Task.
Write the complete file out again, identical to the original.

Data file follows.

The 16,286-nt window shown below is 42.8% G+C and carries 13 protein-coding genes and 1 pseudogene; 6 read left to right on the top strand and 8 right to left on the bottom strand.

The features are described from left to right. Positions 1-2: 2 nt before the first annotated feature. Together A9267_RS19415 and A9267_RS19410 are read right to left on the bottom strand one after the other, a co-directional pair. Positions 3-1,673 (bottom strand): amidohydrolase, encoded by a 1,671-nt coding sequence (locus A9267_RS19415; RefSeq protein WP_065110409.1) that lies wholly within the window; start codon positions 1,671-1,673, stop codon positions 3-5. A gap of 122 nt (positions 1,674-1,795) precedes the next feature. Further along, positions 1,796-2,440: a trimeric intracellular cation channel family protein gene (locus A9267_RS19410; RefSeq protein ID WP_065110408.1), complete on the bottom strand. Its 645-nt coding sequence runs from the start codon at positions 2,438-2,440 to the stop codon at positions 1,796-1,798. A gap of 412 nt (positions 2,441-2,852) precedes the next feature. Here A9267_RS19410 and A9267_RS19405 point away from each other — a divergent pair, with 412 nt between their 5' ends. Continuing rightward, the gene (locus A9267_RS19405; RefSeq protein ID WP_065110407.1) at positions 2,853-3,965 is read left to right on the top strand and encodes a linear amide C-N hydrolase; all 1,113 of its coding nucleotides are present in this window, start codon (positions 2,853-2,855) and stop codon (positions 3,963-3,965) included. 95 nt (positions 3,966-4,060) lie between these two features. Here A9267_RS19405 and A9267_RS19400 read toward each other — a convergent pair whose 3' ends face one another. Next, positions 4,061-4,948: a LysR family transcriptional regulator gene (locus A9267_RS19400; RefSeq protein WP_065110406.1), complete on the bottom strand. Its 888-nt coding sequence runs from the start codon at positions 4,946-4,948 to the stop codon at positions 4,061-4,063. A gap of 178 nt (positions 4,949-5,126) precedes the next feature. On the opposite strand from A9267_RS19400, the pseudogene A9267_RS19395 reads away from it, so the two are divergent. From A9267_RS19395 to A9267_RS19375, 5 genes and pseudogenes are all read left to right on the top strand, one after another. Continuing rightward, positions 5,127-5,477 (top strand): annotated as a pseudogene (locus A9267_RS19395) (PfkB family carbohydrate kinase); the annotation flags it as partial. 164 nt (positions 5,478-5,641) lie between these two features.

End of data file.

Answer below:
The 16,286-nt window shown below is 42.8% G+C and carries 13 protein-coding genes and 1 pseudogene; 6 read left to right on the top strand and 8 right to left on the bottom strand.

The features are described from left to right. Positions 1-2: 2 nt before the first annotated feature. Together A9267_RS19415 and A9267_RS19410 are read right to left on the bottom strand one after the other, a co-directional pair. Positions 3-1,673 (bottom strand): amidohydrolase, encoded by a 1,671-nt coding sequence (locus A9267_RS19415; RefSeq protein WP_065110409.1) that lies wholly within the window; start codon positions 1,671-1,673, stop codon positions 3-5. A gap of 122 nt (positions 1,674-1,795) precedes the next feature. Further along, positions 1,796-2,440: a trimeric intracellular cation channel family protein gene (locus A9267_RS19410; RefSeq protein ID WP_065110408.1), complete on the bottom strand. Its 645-nt coding sequence runs from the start codon at positions 2,438-2,440 to the stop codon at positions 1,796-1,798. A gap of 412 nt (positions 2,441-2,852) precedes the next feature. Here A9267_RS19410 and A9267_RS19405 point away from each other — a divergent pair, with 412 nt between their 5' ends. Continuing rightward, the gene (locus A9267_RS19405; RefSeq protein ID WP_065110407.1) at positions 2,853-3,965 is read left to right on the top strand and encodes a linear amide C-N hydrolase; all 1,113 of its coding nucleotides are present in this window, start codon (positions 2,853-2,855) and stop codon (positions 3,963-3,965) included. 95 nt (positions 3,966-4,060) lie between these two features. Here A9267_RS19405 and A9267_RS19400 read toward each other — a convergent pair whose 3' ends face one another. Next, positions 4,061-4,948: a LysR family transcriptional regulator gene (locus A9267_RS19400; RefSeq protein WP_065110406.1), complete on the bottom strand. Its 888-nt coding sequence runs from the start codon at positions 4,946-4,948 to the stop codon at positions 4,061-4,063. A gap of 178 nt (positions 4,949-5,126) precedes the next feature. On the opposite strand from A9267_RS19400, the pseudogene A9267_RS19395 reads away from it, so the two are divergent. From A9267_RS19395 to A9267_RS19375, 5 genes and pseudogenes are all read left to right on the top strand, one after another. Continuing rightward, positions 5,127-5,477 (top strand): annotated as a pseudogene (locus A9267_RS19395) (PfkB family carbohydrate kinase); the annotation flags it as partial. 164 nt (positions 5,478-5,641) lie between these two features.